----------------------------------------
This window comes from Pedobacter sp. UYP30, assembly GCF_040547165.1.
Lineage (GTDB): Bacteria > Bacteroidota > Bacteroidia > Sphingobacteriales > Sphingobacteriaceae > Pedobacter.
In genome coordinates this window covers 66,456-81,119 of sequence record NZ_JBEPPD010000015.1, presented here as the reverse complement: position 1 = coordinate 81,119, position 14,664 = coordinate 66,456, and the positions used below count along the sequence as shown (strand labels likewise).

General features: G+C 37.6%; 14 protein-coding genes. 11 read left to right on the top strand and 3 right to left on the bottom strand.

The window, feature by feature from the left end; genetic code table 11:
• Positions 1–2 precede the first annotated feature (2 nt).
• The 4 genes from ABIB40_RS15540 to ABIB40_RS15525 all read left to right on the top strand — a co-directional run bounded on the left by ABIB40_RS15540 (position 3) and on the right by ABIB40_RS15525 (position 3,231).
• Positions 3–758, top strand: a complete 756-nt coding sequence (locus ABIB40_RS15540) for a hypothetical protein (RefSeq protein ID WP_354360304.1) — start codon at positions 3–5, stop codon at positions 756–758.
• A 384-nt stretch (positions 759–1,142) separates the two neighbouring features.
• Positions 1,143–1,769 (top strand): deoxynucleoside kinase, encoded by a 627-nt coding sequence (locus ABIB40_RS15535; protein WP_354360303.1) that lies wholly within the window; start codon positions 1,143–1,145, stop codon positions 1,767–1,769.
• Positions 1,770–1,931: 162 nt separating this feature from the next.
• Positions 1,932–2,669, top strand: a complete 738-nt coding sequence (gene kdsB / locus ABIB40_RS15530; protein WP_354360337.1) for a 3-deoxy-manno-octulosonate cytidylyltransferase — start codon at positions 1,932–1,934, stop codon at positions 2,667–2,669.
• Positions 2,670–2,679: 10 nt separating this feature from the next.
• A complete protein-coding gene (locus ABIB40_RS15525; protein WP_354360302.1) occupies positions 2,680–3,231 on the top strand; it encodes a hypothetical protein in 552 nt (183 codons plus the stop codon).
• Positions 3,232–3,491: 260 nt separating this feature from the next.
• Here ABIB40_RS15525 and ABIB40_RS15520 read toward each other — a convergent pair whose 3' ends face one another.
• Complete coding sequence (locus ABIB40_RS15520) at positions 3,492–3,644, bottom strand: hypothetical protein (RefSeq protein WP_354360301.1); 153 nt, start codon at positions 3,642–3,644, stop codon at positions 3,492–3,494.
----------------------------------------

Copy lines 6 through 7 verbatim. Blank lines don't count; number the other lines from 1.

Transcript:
• Positions 1–2 precede the first annotated feature (2 nt).
• The 4 genes from ABIB40_RS15540 to ABIB40_RS15525 all read left to right on the top strand — a co-directional run bounded on the left by ABIB40_RS15540 (position 3) and on the right by ABIB40_RS15525 (position 3,231).